Emergency first aid
Emergency first aid is the treatment of any injury or sudden illness, before professional medical help can be provided. The aim is to prevent the condition worsening, protect from further harm, aid recovery and preserve life.
Why it is necessary
The knowledge of first aid, when properly applied, can mean the difference between temporary or permanent injury, rapid recovery or long-term disability, and the difference between life and death. Deaths due to accidents and heart attacks account for a high proportion of deaths in the UK each year.
Coronary heart disease (CHD) accounts for over 140,000 deaths each year in the UK, and over half the people who have a heart attack, die before they reach hospital.
Accidents in the home
More than 4,000 people die in accidents in the home and 2.8 million are injured in the UK every year.
Approximately 3,500 people are killed on Britain's roads every year, with approximately 320,000 total casualties of whom 38,000 are seriously injured.
Approximately 250 people die from burns and 130,000 require treatment for burns in the UK each year.
Approximately 500 people, mainly children die from drowning in the UK each year.
Approximately 50 people die and 4,000 people require treatment from electricity related injuries.
Approximately 50,000 people require treatment for poisoning, including accidental poisoning especially in children and over-doses.
What to do
Put your safety first and deal with any danger. If it is safe, apply first aid and dial 999 for an ambulance if necessary. First aid can involve anything from dressing a small cut, controlling bleeding in large wounds, or providing cardio-pulmonary resuscitation (CPR) for a person who is not breathing and whose heart has stopped beating. The following advice is not intended to replace professional instruction in first aid and resuscitation (CPR).
The Recovery position
The Recover Position ensures that an unconscious person maintains an open airway that the tongue cannot be swallowed, and any vomit or fluid will not cause choking. Ensure the person is lying on their side, supported by one leg and one arm. Keep airway open by tilting their head and lifting the chin. If the airway is not open and the person is not breathing, begin: ABC of resuscitation. A-airway B-breathing C-circulation
To open the airway, lift the chin with one hand, while pushing down on the forehead with the other to tilt the head back. Once the airway is open, look for chest movement and listen and feel for breathing by placing an ear close to the person’s mouth.
If opening the airway does not cause the person to begin to breathe spontaneously, Artificial Respiration must be started: -
Tilt the head back lift up the chin, and pinch the nostrils together.
Seal mouth over the person’s mouth and take a dead breath.
Breathe slowly into the person's mouth, and check their chest rises.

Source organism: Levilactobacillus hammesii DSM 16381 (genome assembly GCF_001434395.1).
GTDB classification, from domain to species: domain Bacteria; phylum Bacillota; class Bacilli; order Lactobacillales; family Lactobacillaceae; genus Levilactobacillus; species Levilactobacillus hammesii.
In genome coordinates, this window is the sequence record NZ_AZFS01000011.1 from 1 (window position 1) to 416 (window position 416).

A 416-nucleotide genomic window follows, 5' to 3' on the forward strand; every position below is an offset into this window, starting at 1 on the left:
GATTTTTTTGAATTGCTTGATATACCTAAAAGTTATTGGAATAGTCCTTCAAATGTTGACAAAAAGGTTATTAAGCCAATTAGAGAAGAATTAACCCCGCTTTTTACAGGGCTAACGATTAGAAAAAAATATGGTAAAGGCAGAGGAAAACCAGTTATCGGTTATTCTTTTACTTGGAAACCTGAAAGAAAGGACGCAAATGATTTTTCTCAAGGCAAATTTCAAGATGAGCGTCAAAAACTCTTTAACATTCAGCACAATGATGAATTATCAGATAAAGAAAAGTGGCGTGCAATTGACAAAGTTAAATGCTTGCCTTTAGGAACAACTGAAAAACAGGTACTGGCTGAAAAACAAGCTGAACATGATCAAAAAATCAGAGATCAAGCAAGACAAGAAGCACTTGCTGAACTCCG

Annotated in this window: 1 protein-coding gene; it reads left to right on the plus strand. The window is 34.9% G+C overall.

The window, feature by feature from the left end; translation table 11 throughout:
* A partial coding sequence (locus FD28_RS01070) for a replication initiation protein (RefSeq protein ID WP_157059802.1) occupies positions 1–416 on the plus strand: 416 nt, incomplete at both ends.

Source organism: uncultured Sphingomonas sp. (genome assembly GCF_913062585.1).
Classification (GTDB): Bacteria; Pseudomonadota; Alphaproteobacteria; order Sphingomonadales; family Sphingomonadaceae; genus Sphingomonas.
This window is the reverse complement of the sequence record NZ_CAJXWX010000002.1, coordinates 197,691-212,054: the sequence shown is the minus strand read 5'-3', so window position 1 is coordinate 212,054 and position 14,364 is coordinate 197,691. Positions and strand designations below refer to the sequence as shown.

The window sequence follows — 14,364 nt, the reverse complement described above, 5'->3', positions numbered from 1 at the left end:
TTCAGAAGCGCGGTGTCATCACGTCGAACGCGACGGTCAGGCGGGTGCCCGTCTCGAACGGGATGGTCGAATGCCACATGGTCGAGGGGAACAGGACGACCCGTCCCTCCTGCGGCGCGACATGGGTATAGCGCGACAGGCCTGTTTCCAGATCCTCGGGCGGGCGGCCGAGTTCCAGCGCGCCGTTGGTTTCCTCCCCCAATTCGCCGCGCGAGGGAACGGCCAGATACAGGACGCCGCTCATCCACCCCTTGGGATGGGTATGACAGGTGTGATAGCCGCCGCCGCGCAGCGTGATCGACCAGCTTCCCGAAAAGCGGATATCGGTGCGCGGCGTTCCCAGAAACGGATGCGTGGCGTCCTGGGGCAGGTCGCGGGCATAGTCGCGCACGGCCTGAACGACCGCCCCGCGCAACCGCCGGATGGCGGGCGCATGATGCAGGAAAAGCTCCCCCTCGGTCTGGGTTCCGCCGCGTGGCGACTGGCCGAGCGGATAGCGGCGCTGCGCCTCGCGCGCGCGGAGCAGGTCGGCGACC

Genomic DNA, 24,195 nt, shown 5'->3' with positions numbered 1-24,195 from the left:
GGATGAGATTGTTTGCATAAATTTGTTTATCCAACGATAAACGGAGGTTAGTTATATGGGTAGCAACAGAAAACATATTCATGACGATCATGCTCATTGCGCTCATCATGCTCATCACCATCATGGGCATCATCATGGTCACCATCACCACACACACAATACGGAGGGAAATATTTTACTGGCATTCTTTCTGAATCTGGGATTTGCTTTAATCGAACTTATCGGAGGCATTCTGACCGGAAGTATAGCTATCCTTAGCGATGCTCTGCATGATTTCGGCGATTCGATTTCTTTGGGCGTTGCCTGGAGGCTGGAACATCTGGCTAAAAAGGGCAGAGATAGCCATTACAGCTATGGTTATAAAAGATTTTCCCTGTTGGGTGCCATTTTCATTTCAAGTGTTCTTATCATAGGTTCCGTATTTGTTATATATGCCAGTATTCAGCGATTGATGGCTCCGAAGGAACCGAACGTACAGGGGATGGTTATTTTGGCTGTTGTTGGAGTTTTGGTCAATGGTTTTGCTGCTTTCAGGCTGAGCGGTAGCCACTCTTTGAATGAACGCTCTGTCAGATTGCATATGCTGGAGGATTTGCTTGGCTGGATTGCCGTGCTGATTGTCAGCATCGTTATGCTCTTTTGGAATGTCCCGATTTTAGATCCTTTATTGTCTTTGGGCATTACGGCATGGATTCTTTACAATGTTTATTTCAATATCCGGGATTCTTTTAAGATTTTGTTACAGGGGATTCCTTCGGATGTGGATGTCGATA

Repeat until the person starts breathing or assistance arrives.
If there is no heart beat and no pulse i.e. no circulation and if no trained medical help is available: - start, External Chest Compression, Place the heel of hand on the middle half of their breastbone, and the heel of the other hand on top of the first. Lock the fingers and keep off their chest. Keeping elbows straight, press downwards firmly and quickly with hands then relax and repeat compression. Press down approximately 2 inches. The rate of compression should be approximately 100 compressions per minute. Do 15 compressions, and then give artificial respiration twice. Then repeat until assistance arrives.
Following, is first aid advice on: -
The burn should be cooled with cold water. Cover the burn with a sterile dressing of non- fluffy material, cling film, or a plastic bag. Do not put creams on the burn. Seek medical help for the burn unless it is very minor.
Put the person in the recovery position if they are unconscious, call 999 and ask for an ambulance. Do not give the person anything to drink unless a health professional advises. If there are no symptoms consult the poisons unit at your local hospital Electricity Turn the electricity supply off. Initiate resuscitation ABC if the person is not breathing and call an ambulance. Seek medical help unless the shock is very minor.
Once the person is on land, initiate resuscitation ABC, if the person is not breathing. If the person is unconscious put in the recovery position. Call an ambulance immediately.
Apply a clean dressing to the wound with firm pressure. Raise the wound (if there are no fractures) to decrease the flow of blood. Seek medical help for the bleeding unless it is minor. Wrap any severed body part e.g. a finger in a plastic bag or cling film, wrap in soft material and keep cool. Preferably, place in ice; never put the severed body part in direct contact with the ice.
If breathing and heartbeat stop, call an ambulance and initiate resuscitation ABC immediately. If the person becomes unconscious, but is breathing, place in the recovery position.
If the person is unconscious or has difficulties in breathing or is bleeding severely these should be dealt with first. Do not move the person and gently support the injured part by hand until help arrives.